Tarbosaurus (Chuanzi) (Prehistoric Animal Models by PNSO)

4.4 (26 votes)

One of my all-time favorite pieces of paleo-art is Douglas Henderson’s 1989 painting Tarbosaurus and Saurolophus which depicts a red-headed Tarbosaurus pursuing a herd of Saurolophus crossing a river. Like all the best paleo-art this piece serves as a time machine and as a kid I would stare at and study it. I would put myself in that time and place and imagine the various scenarios that may have played out between the characters depicted in the painting. So enamored with the piece am I that a poster of it adorns my daughter’s bedroom, in the hopes that it might transport her into deep time the same way it did me.

Because of that painting’s power on my psyche, I also have a soft spot for the animals depicted within it. As a result, I’ve long desired for some good figures of Tarbosaurus and Saurolophus. With Tarbosaurus a few options have come along over the years. Kaiyodo has a fantastic figurine of one feeding on a Saurolophus corpse. Part of Kaiyodo’s Dinotales line, it is quite small and no longer in production. CollectA has a Tarbosaurus too, but the less said about that one the better, it comes from their early hit-and-miss era. The Favorite Tarbosaurus is rather nice but as a museum exclusive, also rare and expensive. The year 2020 also saw the release of a Tarbosaurus from Mattel but that one is a Jurassic World action figure that doesn’t scratch the itch for a scientifically accurate and lifelike model. That brings us to Chuanzi, PNSO’s Tarbosaurus released in 2021, the only satisfactory option for a nice scale model of Tarbosaurus and the subject of today’s review.

Chuanzi measures 12.5” (37.75 cm) long and stands 4” (10.16 cm) tall to the top of his head. Tarbosaurus was smaller and less robust than Tyrannosaurus, though not by much. Estimates put Tarbosaurus at 33-39’ (10-12 meters) in length and that puts Chuanzi at 1/31-1/37 in scale. It’s important to point out that although Tarbosaurus is far less popular than Tyrannosaurus it would have been the largest tyrannosaurid in Asia and it is so like Tyrannosaurus that some paleontologists have argued that it should be in the same genus, changing Tarbosaurus bataar to Tyrannosaurus bataar. If these animals existed in the modern day they would almost certainly belong to the same genus, just as lions, tigers, leopards, snow leopards, and jaguars all belong to the Panthera genus.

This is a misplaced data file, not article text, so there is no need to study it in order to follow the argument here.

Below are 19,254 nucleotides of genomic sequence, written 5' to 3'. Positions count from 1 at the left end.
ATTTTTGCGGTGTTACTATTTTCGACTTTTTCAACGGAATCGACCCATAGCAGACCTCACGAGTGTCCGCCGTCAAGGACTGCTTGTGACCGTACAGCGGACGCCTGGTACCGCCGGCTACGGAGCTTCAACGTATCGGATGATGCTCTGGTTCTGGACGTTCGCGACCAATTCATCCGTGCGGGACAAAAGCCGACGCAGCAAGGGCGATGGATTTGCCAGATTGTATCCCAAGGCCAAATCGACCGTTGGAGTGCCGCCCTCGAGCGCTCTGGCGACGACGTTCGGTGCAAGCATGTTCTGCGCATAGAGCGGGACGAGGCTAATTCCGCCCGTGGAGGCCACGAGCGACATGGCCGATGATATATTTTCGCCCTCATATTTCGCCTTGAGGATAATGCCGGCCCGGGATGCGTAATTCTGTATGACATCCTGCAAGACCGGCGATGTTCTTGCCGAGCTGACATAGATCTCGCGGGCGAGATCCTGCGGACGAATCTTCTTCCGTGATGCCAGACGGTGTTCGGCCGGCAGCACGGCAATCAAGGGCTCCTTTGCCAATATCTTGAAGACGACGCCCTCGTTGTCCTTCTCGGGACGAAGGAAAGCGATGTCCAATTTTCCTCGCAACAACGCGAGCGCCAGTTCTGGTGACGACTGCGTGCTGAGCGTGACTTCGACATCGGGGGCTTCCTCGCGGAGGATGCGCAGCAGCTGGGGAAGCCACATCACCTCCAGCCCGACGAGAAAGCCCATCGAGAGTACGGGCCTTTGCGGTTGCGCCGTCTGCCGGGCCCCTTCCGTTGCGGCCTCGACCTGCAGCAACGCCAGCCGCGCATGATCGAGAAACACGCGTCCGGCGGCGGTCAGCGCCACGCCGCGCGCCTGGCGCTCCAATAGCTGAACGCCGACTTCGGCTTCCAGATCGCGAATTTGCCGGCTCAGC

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Chuanzi is depicted striding forward with the left leg forward of the right, and the right pushing off the ground. The head is lifted high and looking rightward and the tail curves towards the left. He appears confident in his supremacy over his contemporaries and there’s no doubt about it, he’s the ruler of his ecosystem. I find Chuanzi’s posture overall more pleasing than the tilted forward posture of Wilson or Yinqi, the Yutyrannus.

Although Chuanzi comes with a support rod I find the figure quite stable with no real need for additional support for the time being. The stability of the figure is aided by what some might consider oversized feet but to me the feet just appear well padded, as they should on such a large animal. Like other PNSO theropods the mouth is nicely articulated and PNSO has really nailed the articulation feature of these figures.

Perhaps the most immediately noticeable feature of this Tarbosaurus is just how chunky, deep chested, and muscular it is. The proportions of this figure have led to much discussion online about the figure’s accuracy and aesthetic appeal. It’s true, the massive thighs and deep chest don’t appear particularly accurate for Tarbosaurus, but it is difficult for me to take this figure to task when these features also make it look so powerful and formidable. We can just interpret Chuanzi as a particularly well fed, in his prime, individual.

Also noticeable are the ways in which Chuanzi differs from Wilson the Tyrannosaurus and other, earlier PNSO theropods. I don’t have a Wilson to directly compare this figure to but Chuanzi fixes many of the issues I had with that figure. Although still lipless the teeth on Chuanzi are smaller than Wilson’s and appear more firmly rooted into his jaws. The size of the scales has also been significantly scaled back. The detail is still there, it’s just finer and thus, more accurate.

Looking at the fine details we see large irregularly shaped scales around the tip of the snout and along the lips, like Wilson. These are the largest scales on the entire figure, aside from the scutes running down the toes. Smaller scales are sculpted on the antorbital fenestra and lower jaw, although those clustered around the back of the jaw are a bit larger than those elsewhere. The teeth are of varying lengths, and the inside of the mouth is nicely sculpted with sockets for the lower teeth and visible nasal passages on the roof of the mouth.

A bony Y-shaped crest is sculpted running down over each eye and down to the tip of the snout. The crest is painted yellow with a shiny finish, giving it a keratinous appearance. The head sculpt is overall shallower and narrower than it would be on a T. rex, and when viewed from above has a more gradual wedge shape, back to front, than the dramatic T-shaped skull of T. rex.